With the collapse of South Park‘s credibility as the slayer of all cows, something has been lost, something very deep to the inner logic of liberty. We have caught a glimpse of a world where religion is, well, so sacred as to brook no humor whatsoever. It is a dark world that we escaped several centuries ago, a world where power and claims of ultimate truths fuse together to crush freedom, creativity, and the bold human endeavors that have given us our entire world of scientific and political advancement. In a flash, we moderns are now forced to contend with the myth of our own invincibility: are we so arrogant as to think that modernity can never be undone? (Oh, and another thing: this seems especially ironic at a time when the Catholic Church has been hammered with demands for transparency and accountability an a willingness to defy centuries-old sanctities, yet many of us refuse to demand the same from Islam.)

Many of us have been hoping that the emergence of democracy and liberty around much of the world since the collapse of the Soviet Union could have an impact within the Islamic world as well — that somehow there would emerge a force of religious moderation, a realm of truly free speech, that could some day form the basis of peaceful coexistence and an end to the endless bloodshed. Instead, the battle lines are shifting the other way — and freedom is in retreat. South Park was a temple to the healthy cynicism and pushing of boundaries that have to exist somewhere if we are to feel truly free anywhere. We may hate it, and hate ourselves for enjoying it. But now we need to protect it. Or we, too, like the third-grader South Park recently depicted in a scathing assault on Facebook, will have 0 friends.

I admit it. Until now I have always been a bit of an Islamophobia skeptic. Living in the Middle East, I have no illusions about what radical Islam, given the right kinds of fuel and the right weapons of oppression, can do in the parts of the world under its control, or to immediate neighbors who challenge its reign. And while I share in many Europeans’ concern about the spread of violent Islam’s influence across the Continent, I have never really seen it as cause for panic about the future of Western civilization, or even of Europe. An inveterate optimist, I have a great deal of faith that Europeans, deep down, understand what has made them special and will do what’s needed to defend themselves and their culture. And as for the U.S.? It frankly never occurred to me that there was any danger, not now, not ever. Americans cherish their freedom too much and are too willing to defend it even by force of arms for fans of Jefferson and Paine to be truly worried.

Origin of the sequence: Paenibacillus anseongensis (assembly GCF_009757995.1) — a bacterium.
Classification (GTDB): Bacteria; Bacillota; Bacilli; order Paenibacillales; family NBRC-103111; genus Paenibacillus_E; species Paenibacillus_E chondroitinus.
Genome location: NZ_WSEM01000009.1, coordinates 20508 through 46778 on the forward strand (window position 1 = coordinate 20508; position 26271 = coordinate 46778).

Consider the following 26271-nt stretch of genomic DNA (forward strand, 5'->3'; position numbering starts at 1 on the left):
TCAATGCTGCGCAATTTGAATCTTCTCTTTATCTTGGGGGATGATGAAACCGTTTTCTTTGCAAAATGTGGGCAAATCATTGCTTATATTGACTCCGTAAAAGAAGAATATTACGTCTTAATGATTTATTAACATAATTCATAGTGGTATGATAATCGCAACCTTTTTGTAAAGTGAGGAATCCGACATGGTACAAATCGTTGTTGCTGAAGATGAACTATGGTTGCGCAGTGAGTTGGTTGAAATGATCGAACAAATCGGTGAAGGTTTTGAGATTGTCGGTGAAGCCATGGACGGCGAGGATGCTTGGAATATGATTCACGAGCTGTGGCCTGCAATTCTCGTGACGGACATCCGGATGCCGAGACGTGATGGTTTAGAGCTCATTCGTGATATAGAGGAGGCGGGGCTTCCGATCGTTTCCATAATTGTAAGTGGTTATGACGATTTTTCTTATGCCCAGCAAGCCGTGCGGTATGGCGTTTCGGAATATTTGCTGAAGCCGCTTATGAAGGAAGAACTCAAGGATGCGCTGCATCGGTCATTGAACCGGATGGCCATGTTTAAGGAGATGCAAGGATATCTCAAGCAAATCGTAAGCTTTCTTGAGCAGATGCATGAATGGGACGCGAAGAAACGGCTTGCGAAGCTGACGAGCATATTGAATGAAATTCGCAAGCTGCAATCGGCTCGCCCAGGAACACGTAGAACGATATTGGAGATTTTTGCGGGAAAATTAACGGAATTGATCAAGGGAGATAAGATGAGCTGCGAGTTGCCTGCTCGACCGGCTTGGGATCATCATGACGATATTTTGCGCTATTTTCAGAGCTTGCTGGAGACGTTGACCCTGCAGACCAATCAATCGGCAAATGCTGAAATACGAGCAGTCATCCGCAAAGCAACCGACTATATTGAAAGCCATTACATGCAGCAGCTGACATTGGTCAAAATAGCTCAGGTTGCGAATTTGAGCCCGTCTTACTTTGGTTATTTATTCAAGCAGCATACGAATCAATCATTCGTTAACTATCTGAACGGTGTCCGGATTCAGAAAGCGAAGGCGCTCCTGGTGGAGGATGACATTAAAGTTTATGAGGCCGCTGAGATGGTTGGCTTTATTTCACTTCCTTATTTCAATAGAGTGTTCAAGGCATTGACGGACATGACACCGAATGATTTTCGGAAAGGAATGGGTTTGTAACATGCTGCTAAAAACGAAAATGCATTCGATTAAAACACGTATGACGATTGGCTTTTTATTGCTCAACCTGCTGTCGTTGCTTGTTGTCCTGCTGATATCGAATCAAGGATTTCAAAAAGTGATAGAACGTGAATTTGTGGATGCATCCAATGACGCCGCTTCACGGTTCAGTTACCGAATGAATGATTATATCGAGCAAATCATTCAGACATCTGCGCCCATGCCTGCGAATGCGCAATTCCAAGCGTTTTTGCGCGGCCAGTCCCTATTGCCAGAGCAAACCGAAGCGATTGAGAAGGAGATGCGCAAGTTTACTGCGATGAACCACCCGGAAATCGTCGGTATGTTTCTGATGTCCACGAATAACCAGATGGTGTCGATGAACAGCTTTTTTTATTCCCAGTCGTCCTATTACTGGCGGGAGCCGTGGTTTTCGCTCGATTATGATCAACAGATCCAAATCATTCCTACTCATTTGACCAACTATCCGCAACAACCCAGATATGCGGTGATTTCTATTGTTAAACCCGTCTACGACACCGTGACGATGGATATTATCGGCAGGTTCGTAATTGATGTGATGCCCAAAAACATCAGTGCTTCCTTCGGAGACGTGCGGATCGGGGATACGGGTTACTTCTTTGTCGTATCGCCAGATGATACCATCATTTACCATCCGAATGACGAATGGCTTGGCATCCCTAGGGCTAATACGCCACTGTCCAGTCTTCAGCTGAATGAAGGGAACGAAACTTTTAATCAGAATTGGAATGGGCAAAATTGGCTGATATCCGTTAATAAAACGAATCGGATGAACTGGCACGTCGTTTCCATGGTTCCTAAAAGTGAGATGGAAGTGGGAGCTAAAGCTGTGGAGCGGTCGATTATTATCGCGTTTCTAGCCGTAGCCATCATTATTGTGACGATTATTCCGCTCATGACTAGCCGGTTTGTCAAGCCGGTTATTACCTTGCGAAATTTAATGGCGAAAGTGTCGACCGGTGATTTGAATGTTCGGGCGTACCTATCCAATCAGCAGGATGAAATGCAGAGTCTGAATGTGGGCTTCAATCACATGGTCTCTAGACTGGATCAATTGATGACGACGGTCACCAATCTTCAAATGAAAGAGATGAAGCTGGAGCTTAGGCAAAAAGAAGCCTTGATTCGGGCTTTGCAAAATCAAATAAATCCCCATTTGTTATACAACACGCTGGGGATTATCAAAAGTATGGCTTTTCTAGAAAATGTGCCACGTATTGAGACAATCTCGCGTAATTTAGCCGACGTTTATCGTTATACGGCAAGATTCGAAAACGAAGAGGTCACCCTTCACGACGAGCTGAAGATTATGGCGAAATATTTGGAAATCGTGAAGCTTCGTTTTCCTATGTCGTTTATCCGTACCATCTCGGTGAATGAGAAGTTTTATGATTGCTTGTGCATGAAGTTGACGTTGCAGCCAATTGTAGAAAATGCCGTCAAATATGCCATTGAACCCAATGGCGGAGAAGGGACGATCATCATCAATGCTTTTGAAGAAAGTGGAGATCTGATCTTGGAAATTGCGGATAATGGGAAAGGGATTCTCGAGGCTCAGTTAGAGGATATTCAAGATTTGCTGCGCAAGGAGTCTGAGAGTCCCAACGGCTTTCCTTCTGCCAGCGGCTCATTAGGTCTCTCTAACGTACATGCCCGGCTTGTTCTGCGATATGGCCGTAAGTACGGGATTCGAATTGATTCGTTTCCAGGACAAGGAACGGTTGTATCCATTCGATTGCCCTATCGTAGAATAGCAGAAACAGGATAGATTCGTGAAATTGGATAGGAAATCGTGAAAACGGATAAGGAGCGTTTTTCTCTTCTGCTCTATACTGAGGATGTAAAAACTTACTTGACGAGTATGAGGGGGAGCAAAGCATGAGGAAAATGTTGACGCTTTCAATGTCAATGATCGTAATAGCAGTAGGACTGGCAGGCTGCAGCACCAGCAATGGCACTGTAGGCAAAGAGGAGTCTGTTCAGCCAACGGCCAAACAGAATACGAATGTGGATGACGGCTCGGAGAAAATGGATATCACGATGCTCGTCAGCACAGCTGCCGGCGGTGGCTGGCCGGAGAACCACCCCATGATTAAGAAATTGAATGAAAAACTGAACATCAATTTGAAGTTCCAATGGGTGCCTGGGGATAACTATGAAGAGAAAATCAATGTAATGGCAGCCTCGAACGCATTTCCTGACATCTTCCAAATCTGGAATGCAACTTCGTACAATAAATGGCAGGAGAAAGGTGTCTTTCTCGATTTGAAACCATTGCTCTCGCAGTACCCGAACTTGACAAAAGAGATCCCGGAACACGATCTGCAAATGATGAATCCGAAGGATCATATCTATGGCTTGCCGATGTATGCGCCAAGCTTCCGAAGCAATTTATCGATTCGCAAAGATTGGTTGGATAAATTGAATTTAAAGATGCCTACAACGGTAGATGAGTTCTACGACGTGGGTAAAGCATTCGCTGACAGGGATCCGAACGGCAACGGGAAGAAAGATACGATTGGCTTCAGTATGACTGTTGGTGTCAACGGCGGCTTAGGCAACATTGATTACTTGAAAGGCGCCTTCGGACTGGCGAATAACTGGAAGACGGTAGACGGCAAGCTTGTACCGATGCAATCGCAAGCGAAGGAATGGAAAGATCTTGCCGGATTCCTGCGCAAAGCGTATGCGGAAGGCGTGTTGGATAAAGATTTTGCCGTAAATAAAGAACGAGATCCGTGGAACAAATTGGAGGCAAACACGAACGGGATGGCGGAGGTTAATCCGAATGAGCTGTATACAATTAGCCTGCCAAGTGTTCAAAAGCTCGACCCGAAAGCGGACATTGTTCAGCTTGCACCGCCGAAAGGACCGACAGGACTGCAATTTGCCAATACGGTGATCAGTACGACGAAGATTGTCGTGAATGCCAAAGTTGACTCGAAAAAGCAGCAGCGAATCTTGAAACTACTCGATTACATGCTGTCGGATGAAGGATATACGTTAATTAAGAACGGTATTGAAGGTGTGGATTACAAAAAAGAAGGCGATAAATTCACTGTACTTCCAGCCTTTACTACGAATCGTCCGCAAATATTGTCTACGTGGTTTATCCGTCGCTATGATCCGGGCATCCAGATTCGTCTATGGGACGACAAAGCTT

Until now. And all because of South Park.

For those of you who’ve missed it, this week South Park attempted to parody the prophet Muhammad, just as it’s parodied Jesus, God, Moses, and every institution of religion big enough to merit its parody. Yet after an Islamist website posted a veiled threat, to the effect that the creators of South Park would end up like Theo Van Gogh, the film director murdered in Amsterdam for publicly criticizing Islam, the folks at Comedy Central buckled. The episode was removed from the website. For more details about this and similar acts of self-censorship in the past few months, read Ross Douthat’s crucial column in the New York Times.

Something has gone terribly wrong. The core of liberal society is the belief that every new thought, every iconoclasm, every “dangerous” idea, can be uttered somewhere, by someone, as long as it doesn’t openly incite violence — and that every sacred cow is ultimately just a cow. I may watch my tongue about the things I hold sacred, but as long as others have a right to criticize, parody, or publicly rebuke even those things I revere without fear for their lives, I know that society is a free society, and that when the time comes, I too will be protected. (It is the fate of the Jew always to wonder what will happen to him when the mob goes wild. That is why so many Jews are liberals.) Religion, especially, needs to be protected — both its affirmation and its negation — precisely because religion claims to hold in its hands the ultimate truths, on which life and death, war and peace, often turn. And the more power hungry a given religion appears to be, the more we have to protect every person’s right to critique it, whether through parody or public debate. Nor is this just a matter of legal rights: the moment someone feels that his life is in danger because he publicly criticized a religious figure or institution, we are all in trouble.

No cultural institution in our world has embodied this right more than South Park. Aside from being very, very funny (my apologies to the dour souls who disagree), it is also often vile, filled with offensive ideas, language, images, and more. I have often been forced to turn it off, especially if kids are watching. But that’s the whole point of it, as everyone knows. South Park has, until now, been the one place where every holy thing can be made fun of, every taboo broken — especially religion, in the best tradition of Voltaire and Monty Python. Nobody has to watch it if they don’t like it. But it should be out there, somewhere.